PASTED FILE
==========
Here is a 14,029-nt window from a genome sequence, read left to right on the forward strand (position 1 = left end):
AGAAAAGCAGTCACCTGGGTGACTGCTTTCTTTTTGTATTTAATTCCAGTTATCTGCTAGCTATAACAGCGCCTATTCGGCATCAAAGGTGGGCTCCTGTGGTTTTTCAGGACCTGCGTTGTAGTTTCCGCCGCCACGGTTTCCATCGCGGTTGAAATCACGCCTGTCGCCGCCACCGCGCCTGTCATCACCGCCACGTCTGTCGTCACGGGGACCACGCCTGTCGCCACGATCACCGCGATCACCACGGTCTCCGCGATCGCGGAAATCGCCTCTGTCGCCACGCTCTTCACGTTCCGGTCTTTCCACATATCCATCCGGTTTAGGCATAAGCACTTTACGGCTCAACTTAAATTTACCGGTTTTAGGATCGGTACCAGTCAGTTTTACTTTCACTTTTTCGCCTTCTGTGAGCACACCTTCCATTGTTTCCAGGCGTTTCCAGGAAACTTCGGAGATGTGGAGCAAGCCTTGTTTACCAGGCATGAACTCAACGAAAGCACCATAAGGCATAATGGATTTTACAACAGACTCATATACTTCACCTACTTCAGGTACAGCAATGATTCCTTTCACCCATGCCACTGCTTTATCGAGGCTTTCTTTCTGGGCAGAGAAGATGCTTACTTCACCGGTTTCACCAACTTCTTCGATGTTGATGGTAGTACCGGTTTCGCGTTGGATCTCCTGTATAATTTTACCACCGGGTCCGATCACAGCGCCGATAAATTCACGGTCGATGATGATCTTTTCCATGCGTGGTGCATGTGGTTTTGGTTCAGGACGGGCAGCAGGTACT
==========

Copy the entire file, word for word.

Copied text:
Here is a 14,029-nt window from a genome sequence, read left to right on the forward strand (position 1 = left end):
AGAAAAGCAGTCACCTGGGTGACTGCTTTCTTTTTGTATTTAATTCCAGTTATCTGCTAGCTATAACAGCGCCTATTCGGCATCAAAGGTGGGCTCCTGTGGTTTTTCAGGACCTGCGTTGTAGTTTCCGCCGCCACGGTTTCCATCGCGGTTGAAATCACGCCTGTCGCCGCCACCGCGCCTGTCATCACCGCCACGTCTGTCGTCACGGGGACCACGCCTGTCGCCACGATCACCGCGATCACCACGGTCTCCGCGATCGCGGAAATCGCCTCTGTCGCCACGCTCTTCACGTTCCGGTCTTTCCACATATCCATCCGGTTTAGGCATAAGCACTTTACGGCTCAACTTAAATTTACCGGTTTTAGGATCGGTACCAGTCAGTTTTACTTTCACTTTTTCGCCTTCTGTGAGCACACCTTCCATTGTTTCCAGGCGTTTCCAGGAAACTTCGGAGATGTGGAGCAAGCCTTGTTTACCAGGCATGAACTCAACGAAAGCACCATAAGGCATAATGGATTTTACAACAGACTCATATACTTCACCTACTTCAGGTACAGCAATGATTCCTTTCACCCATGCCACTGCTTTATCGAGGCTTTCTTTCTGGGCAGAGAAGATGCTTACTTCACCGGTTTCACCAACTTCTTCGATGTTGATGGTAGTACCGGTTTCGCGTTGGATCTCCTGTATAATTTTACCACCGGGTCCGATCACAGCGCCGATAAATTCACGGTCGATGATGATCTTTTCCATGCGTGGTGCATGTGGTTTTGGTTCAGGACGGGCAGCAGGTACT